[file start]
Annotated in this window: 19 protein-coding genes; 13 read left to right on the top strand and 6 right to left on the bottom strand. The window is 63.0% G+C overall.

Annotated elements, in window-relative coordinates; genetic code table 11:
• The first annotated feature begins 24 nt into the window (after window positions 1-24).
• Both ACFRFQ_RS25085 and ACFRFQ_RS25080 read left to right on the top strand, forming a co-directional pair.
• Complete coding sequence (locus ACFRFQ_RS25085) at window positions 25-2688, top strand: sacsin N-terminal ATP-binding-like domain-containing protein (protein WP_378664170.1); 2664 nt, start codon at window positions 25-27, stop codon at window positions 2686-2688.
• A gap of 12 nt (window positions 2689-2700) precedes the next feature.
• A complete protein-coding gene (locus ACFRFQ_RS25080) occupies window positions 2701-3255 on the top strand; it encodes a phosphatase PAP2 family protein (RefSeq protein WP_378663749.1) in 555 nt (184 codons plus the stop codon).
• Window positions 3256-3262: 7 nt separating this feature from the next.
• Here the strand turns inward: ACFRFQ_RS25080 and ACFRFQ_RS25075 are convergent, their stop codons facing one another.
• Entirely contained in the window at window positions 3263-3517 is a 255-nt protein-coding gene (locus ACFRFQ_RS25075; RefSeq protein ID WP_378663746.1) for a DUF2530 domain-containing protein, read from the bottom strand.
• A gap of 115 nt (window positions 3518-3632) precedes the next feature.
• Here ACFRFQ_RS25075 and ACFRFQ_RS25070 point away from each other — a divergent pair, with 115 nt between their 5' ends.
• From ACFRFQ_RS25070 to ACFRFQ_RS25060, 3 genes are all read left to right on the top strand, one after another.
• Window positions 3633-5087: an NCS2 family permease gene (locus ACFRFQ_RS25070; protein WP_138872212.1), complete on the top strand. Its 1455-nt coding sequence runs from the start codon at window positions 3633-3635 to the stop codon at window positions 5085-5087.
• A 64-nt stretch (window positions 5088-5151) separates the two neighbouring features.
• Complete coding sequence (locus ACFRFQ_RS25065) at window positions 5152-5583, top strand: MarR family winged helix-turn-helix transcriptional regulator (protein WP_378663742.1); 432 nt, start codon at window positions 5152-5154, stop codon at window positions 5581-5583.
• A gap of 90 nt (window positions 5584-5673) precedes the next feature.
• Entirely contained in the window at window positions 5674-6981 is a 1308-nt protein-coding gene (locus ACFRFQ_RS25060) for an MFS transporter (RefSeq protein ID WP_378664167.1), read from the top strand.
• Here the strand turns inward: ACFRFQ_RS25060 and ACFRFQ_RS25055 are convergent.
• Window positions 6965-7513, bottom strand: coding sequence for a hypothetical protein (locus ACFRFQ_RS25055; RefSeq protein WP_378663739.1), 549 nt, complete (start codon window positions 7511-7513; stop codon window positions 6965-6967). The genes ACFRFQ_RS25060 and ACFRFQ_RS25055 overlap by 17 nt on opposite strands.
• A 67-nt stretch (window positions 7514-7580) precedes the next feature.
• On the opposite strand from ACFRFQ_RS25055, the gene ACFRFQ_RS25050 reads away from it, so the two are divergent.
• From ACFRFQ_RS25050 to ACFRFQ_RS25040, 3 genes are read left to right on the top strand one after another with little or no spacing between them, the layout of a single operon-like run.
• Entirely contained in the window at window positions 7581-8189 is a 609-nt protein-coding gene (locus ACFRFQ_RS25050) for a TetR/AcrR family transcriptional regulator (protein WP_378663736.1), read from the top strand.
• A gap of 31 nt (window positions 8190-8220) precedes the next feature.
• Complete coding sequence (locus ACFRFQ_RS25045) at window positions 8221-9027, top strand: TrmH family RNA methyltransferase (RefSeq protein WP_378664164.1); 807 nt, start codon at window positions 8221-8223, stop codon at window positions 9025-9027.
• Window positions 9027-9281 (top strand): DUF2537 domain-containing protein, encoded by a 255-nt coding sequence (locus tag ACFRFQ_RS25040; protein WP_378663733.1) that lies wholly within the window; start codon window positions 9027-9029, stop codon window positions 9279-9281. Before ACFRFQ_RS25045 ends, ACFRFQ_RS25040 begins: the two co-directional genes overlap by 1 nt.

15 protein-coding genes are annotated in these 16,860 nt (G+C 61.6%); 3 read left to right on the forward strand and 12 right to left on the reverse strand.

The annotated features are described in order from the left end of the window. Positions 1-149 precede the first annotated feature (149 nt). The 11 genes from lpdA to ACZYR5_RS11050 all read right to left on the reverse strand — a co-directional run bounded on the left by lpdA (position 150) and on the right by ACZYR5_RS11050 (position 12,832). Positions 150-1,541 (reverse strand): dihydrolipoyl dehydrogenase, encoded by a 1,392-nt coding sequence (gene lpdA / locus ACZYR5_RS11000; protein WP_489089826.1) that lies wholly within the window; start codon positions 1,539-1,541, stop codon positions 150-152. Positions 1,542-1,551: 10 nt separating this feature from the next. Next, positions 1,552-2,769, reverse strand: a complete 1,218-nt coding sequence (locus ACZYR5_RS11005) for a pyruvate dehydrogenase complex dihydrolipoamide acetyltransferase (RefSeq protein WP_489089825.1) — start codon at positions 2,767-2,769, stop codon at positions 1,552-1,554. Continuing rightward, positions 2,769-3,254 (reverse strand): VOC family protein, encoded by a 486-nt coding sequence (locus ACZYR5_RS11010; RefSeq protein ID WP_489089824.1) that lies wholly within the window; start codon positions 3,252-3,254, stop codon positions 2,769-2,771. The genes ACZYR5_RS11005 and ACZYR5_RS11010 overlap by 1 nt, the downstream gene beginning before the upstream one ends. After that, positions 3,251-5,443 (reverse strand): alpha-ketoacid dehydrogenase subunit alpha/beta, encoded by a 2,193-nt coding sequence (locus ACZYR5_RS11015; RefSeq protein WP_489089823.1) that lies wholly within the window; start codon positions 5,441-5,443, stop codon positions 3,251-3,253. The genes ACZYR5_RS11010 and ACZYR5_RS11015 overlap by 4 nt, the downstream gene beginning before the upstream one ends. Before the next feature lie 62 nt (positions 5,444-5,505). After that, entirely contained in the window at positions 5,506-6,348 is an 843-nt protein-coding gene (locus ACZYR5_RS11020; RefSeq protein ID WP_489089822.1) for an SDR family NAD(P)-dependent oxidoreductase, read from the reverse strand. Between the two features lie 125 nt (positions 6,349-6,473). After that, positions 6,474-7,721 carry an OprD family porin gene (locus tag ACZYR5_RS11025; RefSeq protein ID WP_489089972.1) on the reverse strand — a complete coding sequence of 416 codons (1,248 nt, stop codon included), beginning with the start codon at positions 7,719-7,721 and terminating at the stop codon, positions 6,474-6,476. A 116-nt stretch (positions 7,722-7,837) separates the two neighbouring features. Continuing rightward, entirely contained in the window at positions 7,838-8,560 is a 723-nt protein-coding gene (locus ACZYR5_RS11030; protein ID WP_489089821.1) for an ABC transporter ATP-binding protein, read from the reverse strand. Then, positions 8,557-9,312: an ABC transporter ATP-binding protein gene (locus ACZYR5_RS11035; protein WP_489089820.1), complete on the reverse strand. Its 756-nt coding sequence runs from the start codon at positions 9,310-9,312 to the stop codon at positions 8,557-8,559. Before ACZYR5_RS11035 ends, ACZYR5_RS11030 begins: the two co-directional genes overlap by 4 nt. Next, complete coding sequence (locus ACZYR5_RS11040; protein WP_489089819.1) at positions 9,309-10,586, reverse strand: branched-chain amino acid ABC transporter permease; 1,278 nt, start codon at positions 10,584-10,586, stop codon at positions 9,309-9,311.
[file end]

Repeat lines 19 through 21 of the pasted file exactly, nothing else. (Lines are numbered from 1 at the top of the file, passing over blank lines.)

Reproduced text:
• Here the strand turns inward: ACFRFQ_RS25060 and ACFRFQ_RS25055 are convergent.
• Window positions 6965-7513, bottom strand: coding sequence for a hypothetical protein (locus ACFRFQ_RS25055; RefSeq protein WP_378663739.1), 549 nt, complete (start codon window positions 7511-7513; stop codon window positions 6965-6967). The genes ACFRFQ_RS25060 and ACFRFQ_RS25055 overlap by 17 nt on opposite strands.
• A 67-nt stretch (window positions 7514-7580) precedes the next feature.